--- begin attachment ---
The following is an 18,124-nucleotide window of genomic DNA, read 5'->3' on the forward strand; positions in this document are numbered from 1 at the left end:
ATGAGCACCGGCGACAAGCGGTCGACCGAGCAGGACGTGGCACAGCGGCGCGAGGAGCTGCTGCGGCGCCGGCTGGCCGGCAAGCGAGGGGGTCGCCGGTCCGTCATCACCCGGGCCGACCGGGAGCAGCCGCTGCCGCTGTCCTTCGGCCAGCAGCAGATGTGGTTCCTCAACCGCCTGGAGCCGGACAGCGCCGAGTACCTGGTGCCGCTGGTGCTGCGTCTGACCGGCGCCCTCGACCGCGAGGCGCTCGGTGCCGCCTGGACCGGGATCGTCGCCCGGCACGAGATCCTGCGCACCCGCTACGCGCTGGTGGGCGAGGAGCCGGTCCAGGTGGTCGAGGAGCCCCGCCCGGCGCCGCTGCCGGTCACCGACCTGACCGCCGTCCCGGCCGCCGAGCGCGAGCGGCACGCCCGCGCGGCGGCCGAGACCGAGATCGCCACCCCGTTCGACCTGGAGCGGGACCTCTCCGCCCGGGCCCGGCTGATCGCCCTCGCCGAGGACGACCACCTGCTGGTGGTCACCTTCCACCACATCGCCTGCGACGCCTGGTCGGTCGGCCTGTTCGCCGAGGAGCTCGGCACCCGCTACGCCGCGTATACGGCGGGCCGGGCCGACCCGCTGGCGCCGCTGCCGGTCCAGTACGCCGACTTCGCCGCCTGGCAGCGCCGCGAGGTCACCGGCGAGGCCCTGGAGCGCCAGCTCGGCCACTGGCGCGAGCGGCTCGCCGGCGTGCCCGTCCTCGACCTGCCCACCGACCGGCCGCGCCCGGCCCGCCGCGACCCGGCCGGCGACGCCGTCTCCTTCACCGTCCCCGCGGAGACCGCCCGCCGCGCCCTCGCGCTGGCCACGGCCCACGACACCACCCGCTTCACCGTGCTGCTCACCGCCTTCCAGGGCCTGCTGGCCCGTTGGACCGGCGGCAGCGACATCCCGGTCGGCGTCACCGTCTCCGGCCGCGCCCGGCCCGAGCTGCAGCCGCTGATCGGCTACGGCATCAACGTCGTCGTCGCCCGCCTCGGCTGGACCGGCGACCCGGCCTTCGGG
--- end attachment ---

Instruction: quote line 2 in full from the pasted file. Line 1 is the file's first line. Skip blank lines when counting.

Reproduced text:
ATGAGCACCGGCGACAAGCGGTCGACCGAGCAGGACGTGGCACAGCGGCGCGAGGAGCTGCTGCGGCGCCGGCTGGCCGGCAAGCGAGGGGGTCGCCGGTCCGTCATCACCCGGGCCGACCGGGAGCAGCCGCTGCCGCTGTCCTTCGGCCAGCAGCAGATGTGGTTCCTCAACCGCCTGGAGCCGGACAGCGCCGAGTACCTGGTGCCGCTGGTGCTGCGTCTGACCGGCGCCCTCGACCGCGAGGCGCTCGGTGCCGCCTGGACCGGGATCGTCGCCCGGCACGAGATCCTGCGCACCCGCTACGCGCTGGTGGGCGAGGAGCCGGTCCAGGTGGTCGAGGAGCCCCGCCCGGCGCCGCTGCCGGTCACCGACCTGACCGCCGTCCCGGCCGCCGAGCGCGAGCGGCACGCCCGCGCGGCGGCCGAGACCGAGATCGCCACCCCGTTCGACCTGGAGCGGGACCTCTCCGCCCGGGCCCGGCTGATCGCCCTCGCCGAGGACGACCACCTGCTGGTGGTCACCTTCCACCACATCGCCTGCGACGCCTGGTCGGTCGGCCTGTTCGCCGAGGAGCTCGGCACCCGCTACGCCGCGTATACGGCGGGCCGGGCCGACCCGCTGGCGCCGCTGCCGGTCCAGTACGCCGACTTCGCCGCCTGGCAGCGCCGCGAGGTCACCGGCGAGGCCCTGGAGCGCCAGCTCGGCCACTGGCGCGAGCGGCTCGCCGGCGTGCCCGTCCTCGACCTGCCCACCGACCGGCCGCGCCCGGCCCGCCGCGACCCGGCCGGCGACGCCGTCTCCTTCACCGTCCCCGCGGAGACCGCCCGCCGCGCCCTCGCGCTGGCCACGGCCCACGACACCACCCGCTTCACCGTGCTGCTCACCGCCTTCCAGGGCCTGCTGGCCCGTTGGACCGGCGGCAGCGACATCCCGGTCGGCGTCACCGTCTCCGGCCGCGCCCGGCCCGAGCTGCAGCCGCTGATCGGCTACGGCATCAACGTCGTCGTCGCCCGCCTCGGCTGGACCGGCGACCCGGCCTTCGGG